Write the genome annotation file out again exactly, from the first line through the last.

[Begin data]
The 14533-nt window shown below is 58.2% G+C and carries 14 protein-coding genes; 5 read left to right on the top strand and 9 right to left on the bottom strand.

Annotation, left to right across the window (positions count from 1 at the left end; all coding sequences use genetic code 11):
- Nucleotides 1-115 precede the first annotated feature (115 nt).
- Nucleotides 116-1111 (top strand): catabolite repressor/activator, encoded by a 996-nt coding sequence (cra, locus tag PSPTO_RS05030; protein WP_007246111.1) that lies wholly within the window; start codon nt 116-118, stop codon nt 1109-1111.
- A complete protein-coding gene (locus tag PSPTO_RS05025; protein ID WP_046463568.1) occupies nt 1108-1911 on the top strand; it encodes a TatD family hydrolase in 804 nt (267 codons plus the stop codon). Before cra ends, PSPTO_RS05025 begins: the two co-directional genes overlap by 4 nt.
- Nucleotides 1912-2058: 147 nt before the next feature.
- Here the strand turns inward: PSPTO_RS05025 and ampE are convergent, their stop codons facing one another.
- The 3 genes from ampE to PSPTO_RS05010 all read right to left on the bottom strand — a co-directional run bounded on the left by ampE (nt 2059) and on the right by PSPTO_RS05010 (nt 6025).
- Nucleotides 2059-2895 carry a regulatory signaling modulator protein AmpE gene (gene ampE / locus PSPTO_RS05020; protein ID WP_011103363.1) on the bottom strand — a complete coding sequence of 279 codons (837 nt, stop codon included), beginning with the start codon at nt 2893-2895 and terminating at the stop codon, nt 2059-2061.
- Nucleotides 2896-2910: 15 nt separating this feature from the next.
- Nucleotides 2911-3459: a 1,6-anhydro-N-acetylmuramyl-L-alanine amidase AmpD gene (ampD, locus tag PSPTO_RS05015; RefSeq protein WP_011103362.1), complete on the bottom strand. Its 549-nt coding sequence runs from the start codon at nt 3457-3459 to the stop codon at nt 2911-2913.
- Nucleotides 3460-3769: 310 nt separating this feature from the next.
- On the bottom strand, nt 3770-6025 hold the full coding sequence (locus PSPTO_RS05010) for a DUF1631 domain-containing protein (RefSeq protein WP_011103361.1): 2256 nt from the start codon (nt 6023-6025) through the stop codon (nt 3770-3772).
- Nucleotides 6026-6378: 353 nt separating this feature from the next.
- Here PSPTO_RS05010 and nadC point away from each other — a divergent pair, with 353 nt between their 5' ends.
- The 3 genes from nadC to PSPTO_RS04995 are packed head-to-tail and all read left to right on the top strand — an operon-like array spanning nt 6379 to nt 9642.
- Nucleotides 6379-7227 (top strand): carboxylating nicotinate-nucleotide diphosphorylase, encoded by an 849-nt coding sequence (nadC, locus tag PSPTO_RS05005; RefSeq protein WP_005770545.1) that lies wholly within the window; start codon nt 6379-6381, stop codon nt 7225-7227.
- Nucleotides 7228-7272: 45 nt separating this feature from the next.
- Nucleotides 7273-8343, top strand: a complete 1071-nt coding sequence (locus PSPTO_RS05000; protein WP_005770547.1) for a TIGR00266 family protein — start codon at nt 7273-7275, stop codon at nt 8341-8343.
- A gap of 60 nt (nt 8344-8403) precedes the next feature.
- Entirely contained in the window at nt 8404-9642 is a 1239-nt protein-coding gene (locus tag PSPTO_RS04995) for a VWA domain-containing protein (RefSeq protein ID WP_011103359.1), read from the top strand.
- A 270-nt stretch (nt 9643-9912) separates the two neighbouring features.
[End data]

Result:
The 14533-nt window shown below is 58.2% G+C and carries 14 protein-coding genes; 5 read left to right on the top strand and 9 right to left on the bottom strand.

Annotation, left to right across the window (positions count from 1 at the left end; all coding sequences use genetic code 11):
- Nucleotides 1-115 precede the first annotated feature (115 nt).
- Nucleotides 116-1111 (top strand): catabolite repressor/activator, encoded by a 996-nt coding sequence (cra, locus tag PSPTO_RS05030; protein WP_007246111.1) that lies wholly within the window; start codon nt 116-118, stop codon nt 1109-1111.
- A complete protein-coding gene (locus tag PSPTO_RS05025; protein ID WP_046463568.1) occupies nt 1108-1911 on the top strand; it encodes a TatD family hydrolase in 804 nt (267 codons plus the stop codon). Before cra ends, PSPTO_RS05025 begins: the two co-directional genes overlap by 4 nt.
- Nucleotides 1912-2058: 147 nt before the next feature.
- Here the strand turns inward: PSPTO_RS05025 and ampE are convergent, their stop codons facing one another.
- The 3 genes from ampE to PSPTO_RS05010 all read right to left on the bottom strand — a co-directional run bounded on the left by ampE (nt 2059) and on the right by PSPTO_RS05010 (nt 6025).
- Nucleotides 2059-2895 carry a regulatory signaling modulator protein AmpE gene (gene ampE / locus PSPTO_RS05020; protein ID WP_011103363.1) on the bottom strand — a complete coding sequence of 279 codons (837 nt, stop codon included), beginning with the start codon at nt 2893-2895 and terminating at the stop codon, nt 2059-2061.
- Nucleotides 2896-2910: 15 nt separating this feature from the next.
- Nucleotides 2911-3459: a 1,6-anhydro-N-acetylmuramyl-L-alanine amidase AmpD gene (ampD, locus tag PSPTO_RS05015; RefSeq protein WP_011103362.1), complete on the bottom strand. Its 549-nt coding sequence runs from the start codon at nt 3457-3459 to the stop codon at nt 2911-2913.
- Nucleotides 3460-3769: 310 nt separating this feature from the next.
- On the bottom strand, nt 3770-6025 hold the full coding sequence (locus PSPTO_RS05010) for a DUF1631 domain-containing protein (RefSeq protein WP_011103361.1): 2256 nt from the start codon (nt 6023-6025) through the stop codon (nt 3770-3772).
- Nucleotides 6026-6378: 353 nt separating this feature from the next.
- Here PSPTO_RS05010 and nadC point away from each other — a divergent pair, with 353 nt between their 5' ends.
- The 3 genes from nadC to PSPTO_RS04995 are packed head-to-tail and all read left to right on the top strand — an operon-like array spanning nt 6379 to nt 9642.
- Nucleotides 6379-7227 (top strand): carboxylating nicotinate-nucleotide diphosphorylase, encoded by an 849-nt coding sequence (nadC, locus tag PSPTO_RS05005; RefSeq protein WP_005770545.1) that lies wholly within the window; start codon nt 6379-6381, stop codon nt 7225-7227.
- Nucleotides 7228-7272: 45 nt separating this feature from the next.
- Nucleotides 7273-8343, top strand: a complete 1071-nt coding sequence (locus PSPTO_RS05000; protein WP_005770547.1) for a TIGR00266 family protein — start codon at nt 7273-7275, stop codon at nt 8341-8343.
- A gap of 60 nt (nt 8344-8403) precedes the next feature.
- Entirely contained in the window at nt 8404-9642 is a 1239-nt protein-coding gene (locus tag PSPTO_RS04995) for a VWA domain-containing protein (RefSeq protein ID WP_011103359.1), read from the top strand.
- A 270-nt stretch (nt 9643-9912) separates the two neighbouring features.